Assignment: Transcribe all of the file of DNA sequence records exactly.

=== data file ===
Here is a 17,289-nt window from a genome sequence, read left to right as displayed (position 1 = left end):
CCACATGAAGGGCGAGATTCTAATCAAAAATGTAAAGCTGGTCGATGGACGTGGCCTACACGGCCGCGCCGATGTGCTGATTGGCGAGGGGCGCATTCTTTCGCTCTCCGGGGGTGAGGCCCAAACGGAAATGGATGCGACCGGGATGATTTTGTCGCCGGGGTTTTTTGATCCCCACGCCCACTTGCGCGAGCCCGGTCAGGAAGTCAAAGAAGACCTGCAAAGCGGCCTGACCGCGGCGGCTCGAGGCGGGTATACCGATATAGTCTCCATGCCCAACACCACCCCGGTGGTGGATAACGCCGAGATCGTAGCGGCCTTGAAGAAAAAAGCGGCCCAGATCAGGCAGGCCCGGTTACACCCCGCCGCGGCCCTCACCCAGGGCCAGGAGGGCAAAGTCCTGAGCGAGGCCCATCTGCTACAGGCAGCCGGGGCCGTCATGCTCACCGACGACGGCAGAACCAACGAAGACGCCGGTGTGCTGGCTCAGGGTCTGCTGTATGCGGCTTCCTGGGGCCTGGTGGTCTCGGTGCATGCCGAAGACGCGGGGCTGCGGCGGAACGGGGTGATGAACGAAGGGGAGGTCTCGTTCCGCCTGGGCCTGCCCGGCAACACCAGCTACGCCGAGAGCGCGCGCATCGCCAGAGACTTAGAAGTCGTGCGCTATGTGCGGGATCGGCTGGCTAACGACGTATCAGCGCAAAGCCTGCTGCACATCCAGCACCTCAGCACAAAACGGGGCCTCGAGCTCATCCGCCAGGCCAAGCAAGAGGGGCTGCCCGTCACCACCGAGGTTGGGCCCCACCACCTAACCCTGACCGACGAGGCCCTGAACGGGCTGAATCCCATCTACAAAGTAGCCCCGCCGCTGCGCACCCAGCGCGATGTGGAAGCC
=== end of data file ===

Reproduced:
Here is a 17,289-nt window from a genome sequence, read left to right as displayed (position 1 = left end):
CCACATGAAGGGCGAGATTCTAATCAAAAATGTAAAGCTGGTCGATGGACGTGGCCTACACGGCCGCGCCGATGTGCTGATTGGCGAGGGGCGCATTCTTTCGCTCTCCGGGGGTGAGGCCCAAACGGAAATGGATGCGACCGGGATGATTTTGTCGCCGGGGTTTTTTGATCCCCACGCCCACTTGCGCGAGCCCGGTCAGGAAGTCAAAGAAGACCTGCAAAGCGGCCTGACCGCGGCGGCTCGAGGCGGGTATACCGATATAGTCTCCATGCCCAACACCACCCCGGTGGTGGATAACGCCGAGATCGTAGCGGCCTTGAAGAAAAAAGCGGCCCAGATCAGGCAGGCCCGGTTACACCCCGCCGCGGCCCTCACCCAGGGCCAGGAGGGCAAAGTCCTGAGCGAGGCCCATCTGCTACAGGCAGCCGGGGCCGTCATGCTCACCGACGACGGCAGAACCAACGAAGACGCCGGTGTGCTGGCTCAGGGTCTGCTGTATGCGGCTTCCTGGGGCCTGGTGGTCTCGGTGCATGCCGAAGACGCGGGGCTGCGGCGGAACGGGGTGATGAACGAAGGGGAGGTCTCGTTCCGCCTGGGCCTGCCCGGCAACACCAGCTACGCCGAGAGCGCGCGCATCGCCAGAGACTTAGAAGTCGTGCGCTATGTGCGGGATCGGCTGGCTAACGACGTATCAGCGCAAAGCCTGCTGCACATCCAGCACCTCAGCACAAAACGGGGCCTCGAGCTCATCCGCCAGGCCAAGCAAGAGGGGCTGCCCGTCACCACCGAGGTTGGGCCCCACCACCTAACCCTGACCGACGAGGCCCTGAACGGGCTGAATCCCATCTACAAAGTAGCCCCGCCGCTGCGCACCCAGCGCGATGTGGAAGCC